Rise in mental health issues among young, academic selection and 'middle-class' schools harming grades: Major report
A major report on identifying trends in education in economically deprived areas in Northern Ireland has highlighted a rise in mental health problems among young people, academic selection, the legacy of the Troubles and "middle-class" schools as having a detrimental impact on children's achievements in the classroom.
The Investigating Links in Achievement and Deprivation (ILiAD) study was commissioned in 2012 and conducted by researchers from Queen's and Stranmillis universities. It examined seven different "high deprivation" areas to produce a picture of education in Northern Ireland and what impacted achievement.
Its summary report highlighted a number of findings on how children's educational outcomes were defined by experiences in their homes, schools and communities.
The report found that legacy issues around the Troubles were having a negative impact, stating "these communities require patient, proactive and ongoing support to help them mediate their post-conflict transitions".
It also said an increased level of mental ill-health among young people was affecting educational achievement and putting additional pressures on schools.
At schools it found that many parents believed their teachers were middle-class and "detached" from their own backgrounds and there was a high rate of absenteeism - which impacted grades.
While at policy level in education, the economic climate, schools detachment from communities, the availability of pre-school provision were identified.
If we concentrate at what happens at 11 we have missed the boat. DUP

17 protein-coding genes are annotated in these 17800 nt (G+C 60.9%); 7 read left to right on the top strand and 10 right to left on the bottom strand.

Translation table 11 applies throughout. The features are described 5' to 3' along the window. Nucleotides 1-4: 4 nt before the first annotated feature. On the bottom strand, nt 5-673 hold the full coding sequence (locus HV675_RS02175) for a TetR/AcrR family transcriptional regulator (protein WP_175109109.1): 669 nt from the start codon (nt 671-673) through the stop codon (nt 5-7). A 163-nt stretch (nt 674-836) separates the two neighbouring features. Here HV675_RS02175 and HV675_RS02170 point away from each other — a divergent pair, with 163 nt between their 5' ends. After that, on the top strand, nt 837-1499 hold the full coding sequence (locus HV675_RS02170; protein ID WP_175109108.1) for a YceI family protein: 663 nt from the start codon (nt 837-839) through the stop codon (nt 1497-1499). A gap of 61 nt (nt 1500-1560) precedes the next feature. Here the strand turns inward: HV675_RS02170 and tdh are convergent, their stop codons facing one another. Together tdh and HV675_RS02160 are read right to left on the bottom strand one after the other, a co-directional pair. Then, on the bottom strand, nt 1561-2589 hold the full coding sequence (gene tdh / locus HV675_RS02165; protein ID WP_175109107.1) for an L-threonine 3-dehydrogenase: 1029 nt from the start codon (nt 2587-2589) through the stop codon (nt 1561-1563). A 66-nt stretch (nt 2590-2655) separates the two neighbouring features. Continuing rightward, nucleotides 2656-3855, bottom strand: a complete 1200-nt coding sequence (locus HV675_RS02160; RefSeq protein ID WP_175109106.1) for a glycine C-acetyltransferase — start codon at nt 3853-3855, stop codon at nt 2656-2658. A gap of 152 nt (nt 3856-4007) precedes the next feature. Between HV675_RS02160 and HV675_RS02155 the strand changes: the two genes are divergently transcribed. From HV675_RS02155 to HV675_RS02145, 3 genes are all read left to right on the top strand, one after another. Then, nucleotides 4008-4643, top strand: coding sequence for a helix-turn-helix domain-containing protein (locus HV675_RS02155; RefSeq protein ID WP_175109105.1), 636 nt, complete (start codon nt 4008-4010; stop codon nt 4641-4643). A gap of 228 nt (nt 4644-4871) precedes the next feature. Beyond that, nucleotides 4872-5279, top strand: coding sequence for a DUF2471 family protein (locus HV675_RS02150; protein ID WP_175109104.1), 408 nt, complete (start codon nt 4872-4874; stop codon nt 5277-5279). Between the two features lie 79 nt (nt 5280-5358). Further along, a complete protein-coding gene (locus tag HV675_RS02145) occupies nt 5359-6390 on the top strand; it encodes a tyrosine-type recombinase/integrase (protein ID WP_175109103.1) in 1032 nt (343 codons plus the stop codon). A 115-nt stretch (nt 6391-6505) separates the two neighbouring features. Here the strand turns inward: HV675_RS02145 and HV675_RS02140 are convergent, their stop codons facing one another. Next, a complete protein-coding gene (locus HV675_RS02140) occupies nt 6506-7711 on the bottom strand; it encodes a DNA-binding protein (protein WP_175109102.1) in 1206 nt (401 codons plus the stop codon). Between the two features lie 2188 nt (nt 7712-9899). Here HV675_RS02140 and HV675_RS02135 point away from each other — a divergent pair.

So too were the "negative elements" of academic selection which impacted on children's confidence and self-esteem. It also said that as high achievers attended grammars, those in non-grammars had no positive role models in their peer group.
The report said access to grammar schools provided "distinct opportunities" for success, but for pupils to pass the entrance exams was dependent on their parents having the means to pay for private tuition.
"Which remains an equity issue," the report said.
Although it did point out that academic selection was supported by principals, teachers, parents and young people who attended Grammar schools.
The report also highlighted how those that attended a grammar had a high attainment performance.
Former Education Minister John O'Dowd said it was time to do away with tests at 11 to determine which school a child went to.
"All the evidence says academic selection is bad for the education system and bad for society," he told the BBC.
The DUP, however, said a focus on just the academic selection element of the report was wrong.
"The report highlights the many issues that we need to continue to address if we to make a real difference in tackling educational underachievement such as raising aspirations, embedding a culture of education, community involvement and choice within the curriculum," said former education minister Peter Weir.
"Correctly it identifies the 'most important determinant' as being parental involvement, and there is a key challenge in ensuring we strengthen links between parents and education. It is these key targeted early interventions that are critical to educational success. If we simply concentrate on what happens at 11 we have missed the boat."
Belfast Telegraph Digital